Tag Archives: coaster

Trains—San Diego Trolley extension work interrupts Amtrak & Coaster

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Yesterday was my day to go to the historic Santa Fe Depot in downtown San Diego and see what was going on. Well, nothing. Literally, nothing. There is no Amtrak or Coaster train action between the Santa Fe Depot and Oceanside, a distance of about 39 miles.

Track-a-train was showing all Amtrak Pacific Surfliners arriving and leaving from the Oceanside Transit Center. I set out to find out why, and it didn’t take me long to find that the line currently is shut down, at least through March 14, to re-align tracks and do some at-grade work for the extension of the San Diego Trolley from Old Town to University City.

Finally.

However, the extension is being built with a lot of Federal Transit Administration funds.

Uh-oh.

California voted for Clinton. Twitler knows that, and Twitler is a very vengeful person. I will keep an eye on these federal transit funds because I’m going to go out on a limb here and say that Twitler will do something to exact his revenge on California by withholding federal funds.

I got quite a few interesting pictures showing the work going on. I thought it was interesting that the Mid-Coast Transit Constructors simply pulled the southbound Amtrak tracks about ten feet to the west. Presuming, then, that the Trolley is going to go down the middle of the Amtrak tracks. Now that I know about this, I can go out weekly and document process. Just south of where I was the tracks will be aerial due to a river (known as a creek in other states) and the tracks through University City and the University of California-San Diego will be aerial tracks.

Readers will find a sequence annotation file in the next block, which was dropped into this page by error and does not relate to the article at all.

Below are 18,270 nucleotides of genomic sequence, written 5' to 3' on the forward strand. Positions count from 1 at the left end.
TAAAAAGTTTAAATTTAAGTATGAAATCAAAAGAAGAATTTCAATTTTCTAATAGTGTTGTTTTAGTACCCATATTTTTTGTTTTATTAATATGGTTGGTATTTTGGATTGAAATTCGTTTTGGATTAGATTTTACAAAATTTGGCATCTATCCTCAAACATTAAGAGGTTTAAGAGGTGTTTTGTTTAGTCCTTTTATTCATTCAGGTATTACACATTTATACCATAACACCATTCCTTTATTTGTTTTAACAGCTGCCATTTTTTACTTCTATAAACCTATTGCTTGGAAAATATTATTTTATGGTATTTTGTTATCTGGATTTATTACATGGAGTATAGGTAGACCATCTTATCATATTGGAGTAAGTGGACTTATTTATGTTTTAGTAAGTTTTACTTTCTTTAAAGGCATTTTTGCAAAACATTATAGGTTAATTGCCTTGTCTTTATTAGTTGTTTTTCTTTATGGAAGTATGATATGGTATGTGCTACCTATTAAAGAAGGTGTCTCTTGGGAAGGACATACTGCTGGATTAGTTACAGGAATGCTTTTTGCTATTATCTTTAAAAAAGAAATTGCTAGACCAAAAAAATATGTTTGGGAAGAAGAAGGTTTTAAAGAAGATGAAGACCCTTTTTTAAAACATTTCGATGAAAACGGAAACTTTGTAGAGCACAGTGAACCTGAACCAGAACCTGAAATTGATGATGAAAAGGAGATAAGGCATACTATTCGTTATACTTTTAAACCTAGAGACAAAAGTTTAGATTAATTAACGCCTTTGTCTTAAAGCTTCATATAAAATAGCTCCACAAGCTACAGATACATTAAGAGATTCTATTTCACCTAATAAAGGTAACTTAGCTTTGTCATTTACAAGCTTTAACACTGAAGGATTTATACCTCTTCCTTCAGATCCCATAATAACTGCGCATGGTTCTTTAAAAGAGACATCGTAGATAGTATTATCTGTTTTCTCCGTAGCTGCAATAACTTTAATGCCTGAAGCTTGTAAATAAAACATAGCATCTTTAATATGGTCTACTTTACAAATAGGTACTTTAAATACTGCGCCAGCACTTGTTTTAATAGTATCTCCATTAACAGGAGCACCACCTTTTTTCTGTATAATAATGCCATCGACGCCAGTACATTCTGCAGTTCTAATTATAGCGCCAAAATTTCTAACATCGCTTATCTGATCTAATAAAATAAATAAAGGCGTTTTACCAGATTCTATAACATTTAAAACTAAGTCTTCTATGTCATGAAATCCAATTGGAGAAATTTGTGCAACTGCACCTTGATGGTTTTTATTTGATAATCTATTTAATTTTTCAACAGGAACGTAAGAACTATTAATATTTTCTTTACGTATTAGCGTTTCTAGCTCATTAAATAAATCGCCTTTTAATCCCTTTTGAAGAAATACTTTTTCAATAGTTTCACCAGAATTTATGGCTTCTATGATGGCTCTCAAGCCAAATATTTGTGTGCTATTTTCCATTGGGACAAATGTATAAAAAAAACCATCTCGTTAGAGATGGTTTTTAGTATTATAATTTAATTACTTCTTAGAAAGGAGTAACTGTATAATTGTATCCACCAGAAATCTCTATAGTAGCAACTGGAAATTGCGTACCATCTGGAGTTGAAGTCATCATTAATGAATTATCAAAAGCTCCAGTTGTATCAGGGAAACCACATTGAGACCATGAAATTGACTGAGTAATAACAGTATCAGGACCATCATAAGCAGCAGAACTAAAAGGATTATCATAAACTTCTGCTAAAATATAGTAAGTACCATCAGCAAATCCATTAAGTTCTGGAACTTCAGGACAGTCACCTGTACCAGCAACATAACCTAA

Picture 1 – Abrupt break in the southbound tracks.Break in the Amtrak tracks for re-alignment

Picture 2 – Amtrak’s not going to like the excessive bends in this curveExcessive bends in re-aligned Amtrak tracks

Picture 3 – Mounds of rock showing where the track used to be.Mounds of rock indicate where the tracks used to be

Picture 4 – Southbound track re-alignment not yet complete.Re-aligned track work not completed

Thanks for stopping by! See you next time!

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San Diego Historical Landmarks—#10: Torrey Pines Area, part 2

San Diego Historical Landmarks

If you missed Torrey Pines Area, part 1, here it is.

Let us start at the far north of the Torrey Pines Area as defined by this map:

Torrey Pines Area

Pictures copyright 2012 Russel Ray Photos

That blue just below Carmel Valley Road is Los Peñasquitos Lagoon. It’s a great place to go train watching since Amtrak, Coaster, and BNSF freight use the single track through the marsh.

Amtrak under the Del Mar Bridge at Torrey Pines State Beach near San Diego, California

Pictures copyright 2012 Russel Ray Photos

Those trees you see on the hill behind the bridge are torrey pines in the Torrey Pines State Natural Reserve.

The torrey pine (Pinus torreyana) is the rarest pine species in the United States. It grows only in a small area here in San Diego and on Santa Rosa Island, one of the islands in Channel Island National Park off the coast of Southern California.

Torrey Pine (Pinus torreyana)

Torrey Pine (Pinus torreyana)

Pictures copyright 2012 Russel Ray Photos

I went to the Reserve at 7:00 one morning and did everything within my power not to just sit out there and watch the trains go by. Long-time readers probably realize how difficult it was for me to ignore the trains. Nonetheless, here’s a walk through a couple of the trails in the Reserve: